A new study demonstrates that college students in online courses give better evaluations to instructors they think are men, even when the instructor is actually a woman.
The ratings given by the students to instructors are really important as they are used to guide higher education dbiecisions related to hiring, promotions and tenure.
"If the results of these evaluations are inherently biased against women, we need to find ways to address that problem," said Lillian MacNell, lead author and a PhD student in sociology at North Carolina State University.
To address whether students judge female instructors differently than male instructors, the researchers evaluated a group of 43 students in an online course.
The students were divided into four discussion groups of eight to 12 students each.
A female instructor led two of the groups while a male instructor led the other two.
However, the female instructor told one of her online discussion groups that she was male, while the male instructor told one of his online groups that he was female.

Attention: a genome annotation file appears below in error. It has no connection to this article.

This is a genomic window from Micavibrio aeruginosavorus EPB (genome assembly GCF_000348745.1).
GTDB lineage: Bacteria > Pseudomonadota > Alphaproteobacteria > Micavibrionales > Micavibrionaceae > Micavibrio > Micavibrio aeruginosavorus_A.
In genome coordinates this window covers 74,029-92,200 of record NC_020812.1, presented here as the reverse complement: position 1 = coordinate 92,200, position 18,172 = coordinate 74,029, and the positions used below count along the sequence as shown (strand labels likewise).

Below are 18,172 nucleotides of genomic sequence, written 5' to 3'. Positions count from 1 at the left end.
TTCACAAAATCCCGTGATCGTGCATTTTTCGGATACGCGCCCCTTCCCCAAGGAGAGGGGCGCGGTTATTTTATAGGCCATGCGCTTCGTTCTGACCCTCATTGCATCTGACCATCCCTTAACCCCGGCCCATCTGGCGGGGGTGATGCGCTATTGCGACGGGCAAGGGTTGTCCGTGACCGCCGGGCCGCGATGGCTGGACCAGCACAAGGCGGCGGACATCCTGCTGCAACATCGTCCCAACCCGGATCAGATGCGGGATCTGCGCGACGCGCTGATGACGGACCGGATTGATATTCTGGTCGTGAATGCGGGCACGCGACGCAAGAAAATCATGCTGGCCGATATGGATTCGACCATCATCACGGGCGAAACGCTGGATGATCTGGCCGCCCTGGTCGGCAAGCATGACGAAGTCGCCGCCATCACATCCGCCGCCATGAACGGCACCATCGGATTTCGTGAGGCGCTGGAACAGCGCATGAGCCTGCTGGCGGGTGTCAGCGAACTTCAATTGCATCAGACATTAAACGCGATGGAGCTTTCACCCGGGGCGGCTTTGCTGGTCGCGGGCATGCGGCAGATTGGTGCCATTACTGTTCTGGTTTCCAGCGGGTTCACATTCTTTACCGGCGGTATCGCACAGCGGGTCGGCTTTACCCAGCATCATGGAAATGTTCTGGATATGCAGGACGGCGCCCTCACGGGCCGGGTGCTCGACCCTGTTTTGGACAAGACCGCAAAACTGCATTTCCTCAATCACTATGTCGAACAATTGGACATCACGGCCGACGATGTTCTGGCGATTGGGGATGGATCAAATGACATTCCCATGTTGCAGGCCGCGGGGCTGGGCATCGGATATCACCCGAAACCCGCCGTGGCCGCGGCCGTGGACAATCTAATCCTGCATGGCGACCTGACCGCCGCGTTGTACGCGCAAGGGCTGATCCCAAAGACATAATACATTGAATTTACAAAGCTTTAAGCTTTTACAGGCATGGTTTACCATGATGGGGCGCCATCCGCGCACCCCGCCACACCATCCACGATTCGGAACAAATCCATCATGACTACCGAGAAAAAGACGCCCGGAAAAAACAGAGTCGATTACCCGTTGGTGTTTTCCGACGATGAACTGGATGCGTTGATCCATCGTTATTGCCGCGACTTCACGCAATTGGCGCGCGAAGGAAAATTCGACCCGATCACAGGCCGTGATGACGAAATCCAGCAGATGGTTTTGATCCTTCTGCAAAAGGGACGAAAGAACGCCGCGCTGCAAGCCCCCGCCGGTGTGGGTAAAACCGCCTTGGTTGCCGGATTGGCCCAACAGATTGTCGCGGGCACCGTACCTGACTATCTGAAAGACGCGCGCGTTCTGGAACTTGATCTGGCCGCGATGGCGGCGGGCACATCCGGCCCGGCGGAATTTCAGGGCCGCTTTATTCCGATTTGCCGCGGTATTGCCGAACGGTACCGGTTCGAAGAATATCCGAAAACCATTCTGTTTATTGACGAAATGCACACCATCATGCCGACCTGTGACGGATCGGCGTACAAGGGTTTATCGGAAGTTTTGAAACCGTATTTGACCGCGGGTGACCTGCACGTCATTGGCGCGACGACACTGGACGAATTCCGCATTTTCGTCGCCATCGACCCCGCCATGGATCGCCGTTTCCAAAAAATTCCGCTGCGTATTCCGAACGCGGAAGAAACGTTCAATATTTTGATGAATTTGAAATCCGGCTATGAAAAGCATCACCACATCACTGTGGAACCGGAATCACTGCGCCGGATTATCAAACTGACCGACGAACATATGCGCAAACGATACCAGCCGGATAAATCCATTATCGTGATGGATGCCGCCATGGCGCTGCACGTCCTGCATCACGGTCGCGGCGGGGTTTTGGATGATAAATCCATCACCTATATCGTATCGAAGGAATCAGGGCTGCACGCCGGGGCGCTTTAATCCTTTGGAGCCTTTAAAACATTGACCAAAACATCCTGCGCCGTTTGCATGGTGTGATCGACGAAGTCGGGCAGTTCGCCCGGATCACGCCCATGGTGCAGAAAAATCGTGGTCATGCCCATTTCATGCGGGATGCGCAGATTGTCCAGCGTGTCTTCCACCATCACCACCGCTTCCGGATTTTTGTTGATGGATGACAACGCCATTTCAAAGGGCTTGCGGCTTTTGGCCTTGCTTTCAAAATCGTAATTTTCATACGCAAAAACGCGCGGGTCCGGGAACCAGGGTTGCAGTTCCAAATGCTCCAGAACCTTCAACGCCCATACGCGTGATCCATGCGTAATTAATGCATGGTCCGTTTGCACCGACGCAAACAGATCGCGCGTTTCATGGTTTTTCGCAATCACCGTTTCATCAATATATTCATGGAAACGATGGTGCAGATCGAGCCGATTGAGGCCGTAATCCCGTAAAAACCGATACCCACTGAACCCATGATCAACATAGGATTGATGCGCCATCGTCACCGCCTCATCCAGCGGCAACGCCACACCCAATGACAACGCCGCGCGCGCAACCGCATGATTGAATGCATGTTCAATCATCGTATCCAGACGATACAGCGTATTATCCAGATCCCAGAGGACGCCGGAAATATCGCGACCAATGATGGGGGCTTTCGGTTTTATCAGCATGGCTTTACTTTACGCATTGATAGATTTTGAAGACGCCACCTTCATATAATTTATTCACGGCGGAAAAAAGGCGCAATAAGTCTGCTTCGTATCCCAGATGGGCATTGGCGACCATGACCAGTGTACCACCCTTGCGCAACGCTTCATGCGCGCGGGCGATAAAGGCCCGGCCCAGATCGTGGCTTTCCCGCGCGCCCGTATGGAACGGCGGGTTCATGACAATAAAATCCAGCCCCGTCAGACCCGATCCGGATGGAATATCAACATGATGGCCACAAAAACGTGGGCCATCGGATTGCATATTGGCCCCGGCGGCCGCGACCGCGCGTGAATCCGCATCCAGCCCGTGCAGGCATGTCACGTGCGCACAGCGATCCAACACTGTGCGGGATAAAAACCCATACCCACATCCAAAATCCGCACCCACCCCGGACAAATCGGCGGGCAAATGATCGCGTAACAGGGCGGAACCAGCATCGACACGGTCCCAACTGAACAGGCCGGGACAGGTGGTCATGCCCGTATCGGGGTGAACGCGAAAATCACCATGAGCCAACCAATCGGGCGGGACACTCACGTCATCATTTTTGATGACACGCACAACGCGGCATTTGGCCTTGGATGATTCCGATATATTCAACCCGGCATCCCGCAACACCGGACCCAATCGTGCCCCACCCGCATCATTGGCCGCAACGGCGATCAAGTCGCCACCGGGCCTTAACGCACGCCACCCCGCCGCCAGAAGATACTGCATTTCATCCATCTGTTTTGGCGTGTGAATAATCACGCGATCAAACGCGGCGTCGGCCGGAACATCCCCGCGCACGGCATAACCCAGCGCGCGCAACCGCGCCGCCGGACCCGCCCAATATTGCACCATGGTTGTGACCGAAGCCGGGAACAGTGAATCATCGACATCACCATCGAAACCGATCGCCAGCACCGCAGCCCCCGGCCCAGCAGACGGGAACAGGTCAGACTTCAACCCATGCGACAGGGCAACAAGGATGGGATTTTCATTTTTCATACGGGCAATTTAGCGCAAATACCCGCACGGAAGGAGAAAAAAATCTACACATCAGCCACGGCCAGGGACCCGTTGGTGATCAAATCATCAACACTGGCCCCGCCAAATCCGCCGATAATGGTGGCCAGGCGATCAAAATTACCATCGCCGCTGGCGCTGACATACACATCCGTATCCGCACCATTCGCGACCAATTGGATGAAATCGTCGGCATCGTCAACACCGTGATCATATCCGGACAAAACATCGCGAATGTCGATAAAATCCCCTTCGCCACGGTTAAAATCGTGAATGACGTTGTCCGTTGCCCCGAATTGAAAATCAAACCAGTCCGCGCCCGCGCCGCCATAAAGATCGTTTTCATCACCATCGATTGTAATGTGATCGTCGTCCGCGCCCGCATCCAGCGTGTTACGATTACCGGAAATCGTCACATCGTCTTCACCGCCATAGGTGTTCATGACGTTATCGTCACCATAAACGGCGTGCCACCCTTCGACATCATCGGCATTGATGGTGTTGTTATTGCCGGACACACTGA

Due to the format of online groups, students did not see or hear their instructor.
At the end of the course, students were asked to rate the discussion group instructors on 12 different traits, covering characteristics related to their effectiveness and interpersonal skills.
"We found that the instructor whom students thought was male received higher ratings on all 12 traits, regardless of whether the instructor was actually male or female," MacNell said.
In other words, students who thought they were being taught by women gave lower evaluation scores than students who thought they were being taught by men.
The paper appeared online in the journal Innovative Higher Education.